Two months ago, we lost our friend Scott Long.
Scott was a larger-than-life kinda guy that made some truly wonderful things happen.
Some of you may remember Scott as one of the primary architects and ringleader for “First Strike,” an alliance of motivated San Jose (CA) musicians in the late 1980s that wanted some attention for their creative endeavors. Others might remember Scott as the New York music promoter that managed Wetlands, the Knitting Factory before becoming the co-founder of the Scenic Presents agency, which orchestrated the first US appearance in 20 years of Throbbing Gristle and the final concert of Big Star, among other things.
Then there were the other paths that Scott also pursued before and after such things – operating a store in the Haight Ashbury; partnering with his First Strike comrades to launch the Petroleum By-Products record label; studying Culinary Arts at Natural Gourmet Institute which led to a career as chef and caterer; and assorted assignments as an energy consultant for a solar company.
On his LinkedIn page, he listed his specialties as “Concert and event production, hyperbole, subliminal messages, public spectacles, and ballyhoo. ”
Considering all the vast talents that Scott had, I’ve always felt that his music, as a singer-songwriter, was the field where he truly excelled.
One of his earliest musical endeavors, before I met him, was a band called the Suburban Kids. As fate would have it, this band submitted a version of LOUIE LOUIE for the KFJC Maximum LOUIE LOUIE marathon (version #609 of the 880+ versions), which was of course, ground zero for this LOUIE documentary project.
Some time after the Suburban Kids, I met Scott when he was part of another band known as Big Hair, a rocking Americana band (before such a label was invented), which I happened to capture on video back in 1985 at the KFJC-IBS sponsored show at the Works Gallery in San Jose.
Here’s a clip of Scott singing lead vocals on their version of “Wild Thing.”
After Big Hair, the Frontier Wives was Scott’s primary musical vehicle for the next few decades. It was with Frontier Wives where Scott really found his voice, writing some highly original songs with catchy hooks.
Folks offended by rough language would probably hate the Frontier Wives (aka the Frontier F-in’ Wives). They swore like salty pirates, and they drank heavily. If they had to be categorized into any particular genres, they would probably be either “cow-punk” or “country-metal.” Or maybe a bit of both?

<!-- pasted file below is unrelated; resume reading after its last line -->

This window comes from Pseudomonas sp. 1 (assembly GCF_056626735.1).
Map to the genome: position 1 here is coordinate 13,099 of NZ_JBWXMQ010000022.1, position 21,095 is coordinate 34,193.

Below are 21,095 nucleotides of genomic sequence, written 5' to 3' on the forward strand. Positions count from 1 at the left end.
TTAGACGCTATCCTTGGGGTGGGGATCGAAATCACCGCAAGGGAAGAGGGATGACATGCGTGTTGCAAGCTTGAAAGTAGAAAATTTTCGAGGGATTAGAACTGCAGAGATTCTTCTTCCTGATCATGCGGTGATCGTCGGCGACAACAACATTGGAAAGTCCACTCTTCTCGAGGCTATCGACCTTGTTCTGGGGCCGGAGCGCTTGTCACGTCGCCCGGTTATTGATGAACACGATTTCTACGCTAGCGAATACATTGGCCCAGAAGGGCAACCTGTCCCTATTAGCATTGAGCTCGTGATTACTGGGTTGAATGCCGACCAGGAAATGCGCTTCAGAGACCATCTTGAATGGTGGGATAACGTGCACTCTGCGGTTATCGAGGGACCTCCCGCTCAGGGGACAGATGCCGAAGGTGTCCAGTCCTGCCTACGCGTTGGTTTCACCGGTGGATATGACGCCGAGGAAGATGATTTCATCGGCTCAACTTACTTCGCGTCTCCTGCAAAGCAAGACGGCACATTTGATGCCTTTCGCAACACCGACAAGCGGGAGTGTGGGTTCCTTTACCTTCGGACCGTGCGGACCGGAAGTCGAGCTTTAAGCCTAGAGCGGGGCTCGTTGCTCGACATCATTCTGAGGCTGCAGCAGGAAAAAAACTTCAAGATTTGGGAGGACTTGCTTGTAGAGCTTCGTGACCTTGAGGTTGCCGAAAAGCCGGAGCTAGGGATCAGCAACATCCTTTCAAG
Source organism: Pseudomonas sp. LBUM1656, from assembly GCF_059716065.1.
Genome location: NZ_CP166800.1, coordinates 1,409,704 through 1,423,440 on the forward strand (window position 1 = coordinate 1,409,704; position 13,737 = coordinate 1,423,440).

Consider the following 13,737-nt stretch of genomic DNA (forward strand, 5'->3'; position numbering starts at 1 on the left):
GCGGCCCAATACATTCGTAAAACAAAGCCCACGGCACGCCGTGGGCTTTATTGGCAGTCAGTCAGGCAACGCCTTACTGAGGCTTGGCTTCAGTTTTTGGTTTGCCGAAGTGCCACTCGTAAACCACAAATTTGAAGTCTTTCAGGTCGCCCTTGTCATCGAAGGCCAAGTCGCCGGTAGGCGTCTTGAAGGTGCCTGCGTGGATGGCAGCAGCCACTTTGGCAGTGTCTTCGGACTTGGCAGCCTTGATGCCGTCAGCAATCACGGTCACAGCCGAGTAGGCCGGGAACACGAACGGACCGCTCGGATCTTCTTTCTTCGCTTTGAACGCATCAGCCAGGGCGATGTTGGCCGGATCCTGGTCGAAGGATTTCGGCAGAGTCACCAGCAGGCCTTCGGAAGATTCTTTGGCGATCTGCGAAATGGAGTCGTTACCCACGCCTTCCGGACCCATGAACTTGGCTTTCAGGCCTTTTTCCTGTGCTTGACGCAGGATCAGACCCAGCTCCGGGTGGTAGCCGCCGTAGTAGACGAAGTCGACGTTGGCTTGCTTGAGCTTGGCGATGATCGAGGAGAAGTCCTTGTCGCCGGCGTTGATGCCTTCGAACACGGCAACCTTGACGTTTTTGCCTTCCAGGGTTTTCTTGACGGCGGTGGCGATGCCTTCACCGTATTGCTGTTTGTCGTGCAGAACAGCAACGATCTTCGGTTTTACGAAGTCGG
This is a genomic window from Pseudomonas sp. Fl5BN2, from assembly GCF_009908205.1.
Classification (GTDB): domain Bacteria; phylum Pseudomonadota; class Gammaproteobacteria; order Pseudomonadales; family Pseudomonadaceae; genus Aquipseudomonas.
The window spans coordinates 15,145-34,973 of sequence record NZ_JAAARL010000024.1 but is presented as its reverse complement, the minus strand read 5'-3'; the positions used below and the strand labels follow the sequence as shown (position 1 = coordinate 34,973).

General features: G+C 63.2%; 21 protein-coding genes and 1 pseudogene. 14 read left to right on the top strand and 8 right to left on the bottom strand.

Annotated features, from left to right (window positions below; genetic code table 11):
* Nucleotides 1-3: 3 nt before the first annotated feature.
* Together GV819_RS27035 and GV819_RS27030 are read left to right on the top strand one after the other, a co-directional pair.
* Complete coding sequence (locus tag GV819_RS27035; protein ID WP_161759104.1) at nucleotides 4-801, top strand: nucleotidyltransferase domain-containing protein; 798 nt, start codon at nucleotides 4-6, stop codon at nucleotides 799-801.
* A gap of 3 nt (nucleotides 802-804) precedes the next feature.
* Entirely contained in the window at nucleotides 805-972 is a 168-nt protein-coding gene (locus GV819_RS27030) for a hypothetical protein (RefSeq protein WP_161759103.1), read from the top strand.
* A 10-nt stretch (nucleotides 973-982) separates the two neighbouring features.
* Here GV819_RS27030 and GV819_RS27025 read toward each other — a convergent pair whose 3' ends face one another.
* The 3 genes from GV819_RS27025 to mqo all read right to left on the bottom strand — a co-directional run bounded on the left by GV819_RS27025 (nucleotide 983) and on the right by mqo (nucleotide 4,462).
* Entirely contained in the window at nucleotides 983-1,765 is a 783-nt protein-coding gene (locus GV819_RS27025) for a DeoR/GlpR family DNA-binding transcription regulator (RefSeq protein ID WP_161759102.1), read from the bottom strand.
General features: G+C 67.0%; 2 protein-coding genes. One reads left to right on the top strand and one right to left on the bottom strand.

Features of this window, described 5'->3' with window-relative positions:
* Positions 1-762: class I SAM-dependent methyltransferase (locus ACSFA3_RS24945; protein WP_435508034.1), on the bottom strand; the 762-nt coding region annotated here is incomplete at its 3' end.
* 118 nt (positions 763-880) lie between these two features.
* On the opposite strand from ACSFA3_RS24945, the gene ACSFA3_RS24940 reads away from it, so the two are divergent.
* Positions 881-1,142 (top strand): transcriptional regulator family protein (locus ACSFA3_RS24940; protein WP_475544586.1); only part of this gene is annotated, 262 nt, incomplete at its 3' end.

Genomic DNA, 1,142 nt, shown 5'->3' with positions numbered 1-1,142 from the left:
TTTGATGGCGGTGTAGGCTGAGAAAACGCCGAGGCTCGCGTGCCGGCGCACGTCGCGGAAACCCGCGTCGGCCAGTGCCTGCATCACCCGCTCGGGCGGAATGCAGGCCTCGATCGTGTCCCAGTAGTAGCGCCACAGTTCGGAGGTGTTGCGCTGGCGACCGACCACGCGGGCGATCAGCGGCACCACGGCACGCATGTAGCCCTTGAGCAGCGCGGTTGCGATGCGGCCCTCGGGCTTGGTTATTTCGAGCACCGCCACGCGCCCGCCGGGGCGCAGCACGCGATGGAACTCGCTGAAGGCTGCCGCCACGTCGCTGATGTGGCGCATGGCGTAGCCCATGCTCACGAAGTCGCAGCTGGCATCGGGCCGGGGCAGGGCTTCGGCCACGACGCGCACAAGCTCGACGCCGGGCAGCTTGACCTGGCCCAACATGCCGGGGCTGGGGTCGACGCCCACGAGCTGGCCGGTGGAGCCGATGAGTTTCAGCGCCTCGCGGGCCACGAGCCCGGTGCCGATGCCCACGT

Here’s a little warning label I created for some of their videos..
One of my favorite songs by the Frontier F-in’ Wives was “Louis Pasteur,” an absurd revisionist history of the legendary microbiologist, pre-dating the “Drunk History” TV show concept by a few decades where any resemblance of truth would be purely coincidental.
When I spotted my clip of the Frontier Wives 1981 performance of that song on an actual encyclopedia.com page about Louis Pasteur (since removed), Scott was overjoyed by this little aberration and happily mentioned this at all the future Frontier Wives shows
As an appreciator of songs that reference a “LOUIE” theme without sounding like LOUIE LOUIE, this was the type of the song that would join the likes of Louie Go Home, Brother Louie, Louie Quatorze, Meet Me in St. Louis, and St. Louis Blues
Here’s the 1981 clip that appeared in the ‘pedia page..
Here’s a 2010 performance of that song from the Laundry Works reunion show.
Another great Scott Long masterpiece along the same lines was “Elvis Was A Spy,” which Scott and I talked about turning into a proper music video, featuring fast cars, wild women, crazy chase scenes, and of course, an Elvis impersonator…. which sadly never materialized.
… but here’s one I just assembled using footage I’ve shot over the years…
“Ace Frehley” was a catchy little tribute to the original Kiss guitar player.
‘Happy” is just that.
After Scott died, I discovered that I had more previously unseen footage of his band than I realized. I decided to assemble and unveil some concert videos to pay tribute to Scott’s musical legacy.
One of the songs that emerged from these videos was a track that was never properly recorded in the studio, or apparently on any other videos.
That song was a track called “Never,” a beautiful song that’s very different than the other Frontier Wives songs.
This is a version of the song from their final concert.
Here’s another beautiful song that Scott wrote.
It feels like the perfect send-off from a life that he lived …. his way.
We’re gonna miss you a lot, Scott.
primary photo by Gary Brewster
Reference Links :
The Suburban Kids – LOUIE of the Week
Theresa McClure & Big Hair – LOUIE relative of the Week
Frontier Wives (2008 Unplugged Barbershop Quartet)
Frontier Wives (2009 full concert at Blank Club, San Jose)
Frontier Wives (2010 full concert Laundry Works Reunion)
Metro – Votes From the Underground (San Jose Rocks) – Gary Singh (Nov 14, 2007 cover story)
Metro – Frontier Days – Gary Singh (Dec 24, 2008)
SantaCruz.com/GoodTimes- The Wild Frontier – Aaron Carnes (June 1, 2011)
Scott Long’s Linkedin page